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Who is at risk and why

Adults :: Falls :: Who is at risk and why

The risk of falling increases with age and frailty for a number of reasons. Risk factors for falls include:


• Balance or mobility problems including those due to degenerative joint disease and motor disorders such as stroke and Parkinson's disease
• Taking four or more medications, particularly sedating or blood pressure lowering drugs.
• Certain drugs, e.g., alcohol, psychotropic drugs, benzodiazepines and antidepressants [1]
• Visual impairment
• Impaired cognition or depression
• Postural hypertension
• Risk factors at home such as poor lighting, steep stairs, loose carpet, slippery/rough floors and obstacles can cause falls for all people but particularly for older people who may already have other risk factors [2]
• Certain demographic groups, e.g., older populations (aged 85+), females, those from the least advantaged social groups [3] These risk factors become more common with age and there is therefore a high prevalence of falls related injury amongst older people: more than 30% of people aged <65 and 50% of people aged >80 fall each year. Multiple factors, many of which are modifiable, can combine to cause falls. Identifying and modifying risk factors is therefore vital to falls prevention.

Older people who experience a fall are also more likely to fall again. Figure 1 shows that Medway's hospital admission rates for all falls increased with age in 2012. It should be noted that calendar year, rather than financial year, has been used throughout this needs assessment due to the availability of more current data with this method. A particularly rapid acceleration in the rate occurred from age 70–74 years onwards, with the rate for females aged 85+ reaching almost 12%.

Figure 1: Falls related hospital admission rate (all falls) in Medway by age and gender, 2012.
Figure 1: Falls related hospital admission rate (all falls) in Medway by age and gender, 2012 Source: Secondary Uses Service via KMHIS data warehouse and Office for National Statistics.

Osteoporosis is most common in older white women. After the menopause, osteoporosis prevalence in women increases markedly with age from approximately 2% at 50 years to more than 25% at 80 years. [4] The most common osteoporotic fractures resulting from a fall occur in the hip, spine and wrist. These often result in substantial morbidity and mortality: the risk of death in older people following a hip fracture is approximately 11–23% at six months and 22–29% at a year after injury. [1] In the UK, 1 in 2 women and 1 in 5 men will suffer a fracture after the age of 50. [5]

Figure 2 shows that the Medway hospital admission rate in 2012 for hip fractures in both men and women increased with age and was by far the highest in those aged 85 years and above.

Figure 2: Falls related hospital admission rate (all falls) in Medway by age and gender, 2012.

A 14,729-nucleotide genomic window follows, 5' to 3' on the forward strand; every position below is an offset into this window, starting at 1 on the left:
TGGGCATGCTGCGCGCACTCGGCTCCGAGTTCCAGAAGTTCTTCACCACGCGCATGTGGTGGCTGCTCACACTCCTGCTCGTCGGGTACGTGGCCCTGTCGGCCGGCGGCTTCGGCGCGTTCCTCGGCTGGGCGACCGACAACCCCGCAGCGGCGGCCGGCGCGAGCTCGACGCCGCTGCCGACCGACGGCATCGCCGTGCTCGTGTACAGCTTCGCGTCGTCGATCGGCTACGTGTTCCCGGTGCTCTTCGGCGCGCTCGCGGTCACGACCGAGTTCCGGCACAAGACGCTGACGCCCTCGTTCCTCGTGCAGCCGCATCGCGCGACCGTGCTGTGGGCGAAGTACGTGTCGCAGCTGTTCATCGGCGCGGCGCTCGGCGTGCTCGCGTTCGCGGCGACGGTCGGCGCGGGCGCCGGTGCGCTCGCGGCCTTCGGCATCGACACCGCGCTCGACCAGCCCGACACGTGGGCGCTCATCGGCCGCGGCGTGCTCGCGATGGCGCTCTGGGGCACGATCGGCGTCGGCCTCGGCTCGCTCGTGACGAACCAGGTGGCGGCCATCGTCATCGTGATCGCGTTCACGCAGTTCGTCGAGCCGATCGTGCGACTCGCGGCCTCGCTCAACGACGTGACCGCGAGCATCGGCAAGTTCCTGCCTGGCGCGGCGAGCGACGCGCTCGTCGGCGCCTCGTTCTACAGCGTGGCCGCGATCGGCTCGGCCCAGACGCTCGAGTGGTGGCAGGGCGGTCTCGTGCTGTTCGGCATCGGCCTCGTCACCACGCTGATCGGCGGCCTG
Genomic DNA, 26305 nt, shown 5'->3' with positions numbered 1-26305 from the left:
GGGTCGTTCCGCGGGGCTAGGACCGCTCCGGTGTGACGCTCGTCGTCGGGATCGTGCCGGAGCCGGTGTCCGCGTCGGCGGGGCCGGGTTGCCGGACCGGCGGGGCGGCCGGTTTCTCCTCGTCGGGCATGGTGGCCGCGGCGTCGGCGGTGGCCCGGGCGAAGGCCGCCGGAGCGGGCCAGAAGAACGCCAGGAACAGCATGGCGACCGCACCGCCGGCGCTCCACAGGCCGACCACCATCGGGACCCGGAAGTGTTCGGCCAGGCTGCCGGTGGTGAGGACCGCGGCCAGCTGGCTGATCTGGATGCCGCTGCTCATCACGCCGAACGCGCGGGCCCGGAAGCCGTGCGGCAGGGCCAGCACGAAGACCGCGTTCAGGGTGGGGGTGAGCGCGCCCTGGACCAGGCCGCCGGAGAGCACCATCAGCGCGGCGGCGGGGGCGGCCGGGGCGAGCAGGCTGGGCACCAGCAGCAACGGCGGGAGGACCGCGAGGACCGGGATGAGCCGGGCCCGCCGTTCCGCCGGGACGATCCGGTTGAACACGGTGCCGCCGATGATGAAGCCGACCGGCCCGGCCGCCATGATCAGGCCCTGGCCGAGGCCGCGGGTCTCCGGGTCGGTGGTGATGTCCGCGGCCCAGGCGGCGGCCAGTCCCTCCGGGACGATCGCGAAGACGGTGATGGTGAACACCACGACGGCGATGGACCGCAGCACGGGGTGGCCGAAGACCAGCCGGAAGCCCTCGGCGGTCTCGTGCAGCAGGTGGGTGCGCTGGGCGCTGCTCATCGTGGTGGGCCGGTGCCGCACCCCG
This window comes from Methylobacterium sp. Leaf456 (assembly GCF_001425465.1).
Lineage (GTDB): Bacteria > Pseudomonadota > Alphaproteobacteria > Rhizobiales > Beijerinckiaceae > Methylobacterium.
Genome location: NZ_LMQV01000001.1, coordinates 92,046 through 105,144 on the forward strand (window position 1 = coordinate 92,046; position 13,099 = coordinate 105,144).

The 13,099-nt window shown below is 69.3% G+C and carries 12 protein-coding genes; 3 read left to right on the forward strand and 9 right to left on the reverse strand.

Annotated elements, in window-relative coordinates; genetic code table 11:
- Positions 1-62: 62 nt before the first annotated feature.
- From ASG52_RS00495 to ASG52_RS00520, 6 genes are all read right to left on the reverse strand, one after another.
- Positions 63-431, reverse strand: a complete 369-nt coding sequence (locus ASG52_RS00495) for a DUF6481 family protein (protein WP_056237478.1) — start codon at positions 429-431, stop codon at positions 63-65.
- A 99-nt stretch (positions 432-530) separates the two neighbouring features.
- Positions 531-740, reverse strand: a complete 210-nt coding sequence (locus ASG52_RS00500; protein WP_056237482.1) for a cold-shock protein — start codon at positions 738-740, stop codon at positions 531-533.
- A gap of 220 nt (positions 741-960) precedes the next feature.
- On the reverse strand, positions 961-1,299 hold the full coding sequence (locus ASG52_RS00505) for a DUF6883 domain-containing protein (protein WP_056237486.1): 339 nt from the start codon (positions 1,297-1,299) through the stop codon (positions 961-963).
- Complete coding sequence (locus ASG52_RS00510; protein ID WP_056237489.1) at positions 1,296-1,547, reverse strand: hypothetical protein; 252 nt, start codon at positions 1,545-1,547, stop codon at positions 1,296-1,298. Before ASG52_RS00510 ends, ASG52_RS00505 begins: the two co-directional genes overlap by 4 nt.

Figure 2: Falls related hospital admission rate for fractured neck of femur in Medway by age and gender, 2012 Source: Secondary Uses Service via KMHIS data warehouse and Office for National Statistics.

Falls in older persons are around three times more common in residential care settings than in the community, reflecting a higher incidence of risk factors such as poor mobility, visual impairment and dementia in these settings. [6] Up to 75% of nursing home residents fall annually — twice as high as older people living in the community. An estimated 10–25% of falls in institutional settings result in fracture or injury requiring hospital attention, compared with 5% in the community. [7]


References

[1]   Leipzig R, Cumming R, Tinetti M. Drugs and falls in older people: a systematic review and meta-analysis: I. Psychotropic drugs Journal of the American Geriatrics Society 1999; 47 (1): 30-39.
[2]   Connell B. Role of the environment in falls prevention Clinics in Geriatric Medicine 1996; 12(4): 589-80.
[3]   Department of Health. National Service Framework for Older People 2001; Department of Health. https://www.gov.uk/government/uploads/system/uploads/attachment_data/file/198033/National_Service_Framework_for_Older_People.pdf .
[4]   National Hip Fracture Database. National Hip Fracture Database National Report 2012; National Hip Fracture Database. http://www.nhfd.co.uk/003/hipfractureR.nsf/luMenuDefinitions/CA920122A244F2ED802579C900553993/$file/NHFD%20National%20Report%202012.pdf?OpenElement .
[5]   National Osteoporosis Society. Osteoporosis key facts and figures 2006; National Osteoporosis Society. http://www.nos.org.uk/Document.Doc?id=47 .
[6]   Handoll H. Prevention of falls and fall related injuries in older people in nursing homes and hospitals Injury Prevention 2010; 16: 137-138.
[7]   Rubenstein LZ, Powers CM, MacLean CH. Quality Indicators for the Management and Prevention of Falls and Mobility Problems in Vulnerable Elders Annals of Internal Medicine 2001; 135: 686-693.